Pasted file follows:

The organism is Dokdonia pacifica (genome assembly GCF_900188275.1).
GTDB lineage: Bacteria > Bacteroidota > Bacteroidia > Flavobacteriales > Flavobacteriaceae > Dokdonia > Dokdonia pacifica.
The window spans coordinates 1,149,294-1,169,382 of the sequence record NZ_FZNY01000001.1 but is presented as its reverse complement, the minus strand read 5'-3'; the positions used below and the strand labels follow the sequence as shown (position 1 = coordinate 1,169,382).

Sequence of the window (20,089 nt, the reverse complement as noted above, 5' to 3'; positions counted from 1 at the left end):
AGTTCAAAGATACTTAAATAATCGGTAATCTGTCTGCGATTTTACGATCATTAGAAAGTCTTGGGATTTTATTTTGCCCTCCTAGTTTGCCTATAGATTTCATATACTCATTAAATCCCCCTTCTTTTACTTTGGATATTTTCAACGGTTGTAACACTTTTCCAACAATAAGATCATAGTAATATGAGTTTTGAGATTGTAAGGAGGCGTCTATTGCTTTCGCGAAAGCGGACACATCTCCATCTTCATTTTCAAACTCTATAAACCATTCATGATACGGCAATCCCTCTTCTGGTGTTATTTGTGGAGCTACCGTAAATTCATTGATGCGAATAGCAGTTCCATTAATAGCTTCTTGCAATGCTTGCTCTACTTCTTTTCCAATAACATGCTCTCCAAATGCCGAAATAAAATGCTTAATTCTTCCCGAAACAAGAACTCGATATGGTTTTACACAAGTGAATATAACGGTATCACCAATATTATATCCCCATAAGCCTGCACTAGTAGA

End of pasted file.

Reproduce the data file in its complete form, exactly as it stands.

The organism is Dokdonia pacifica (genome assembly GCF_900188275.1).
GTDB lineage: Bacteria > Bacteroidota > Bacteroidia > Flavobacteriales > Flavobacteriaceae > Dokdonia > Dokdonia pacifica.
The window spans coordinates 1,149,294-1,169,382 of the sequence record NZ_FZNY01000001.1 but is presented as its reverse complement, the minus strand read 5'-3'; the positions used below and the strand labels follow the sequence as shown (position 1 = coordinate 1,169,382).

Sequence of the window (20,089 nt, the reverse complement as noted above, 5' to 3'; positions counted from 1 at the left end):
AGTTCAAAGATACTTAAATAATCGGTAATCTGTCTGCGATTTTACGATCATTAGAAAGTCTTGGGATTTTATTTTGCCCTCCTAGTTTGCCTATAGATTTCATATACTCATTAAATCCCCCTTCTTTTACTTTGGATATTTTCAACGGTTGTAACACTTTTCCAACAATAAGATCATAGTAATATGAGTTTTGAGATTGTAAGGAGGCGTCTATTGCTTTCGCGAAAGCGGACACATCTCCATCTTCATTTTCAAACTCTATAAACCATTCATGATACGGCAATCCCTCTTCTGGTGTTATTTGTGGAGCTACCGTAAATTCATTGATGCGAATAGCAGTTCCATTAATAGCTTCTTGCAATGCTTGCTCTACTTCTTTTCCAATAACATGCTCTCCAAATGCCGAAATAAAATGCTTAATTCTTCCCGAAACAAGAACTCGATATGGTTTTACACAAGTGAATATAACGGTATCACCAATATTATATCCCCATAAGCCTGCACTAGTAGA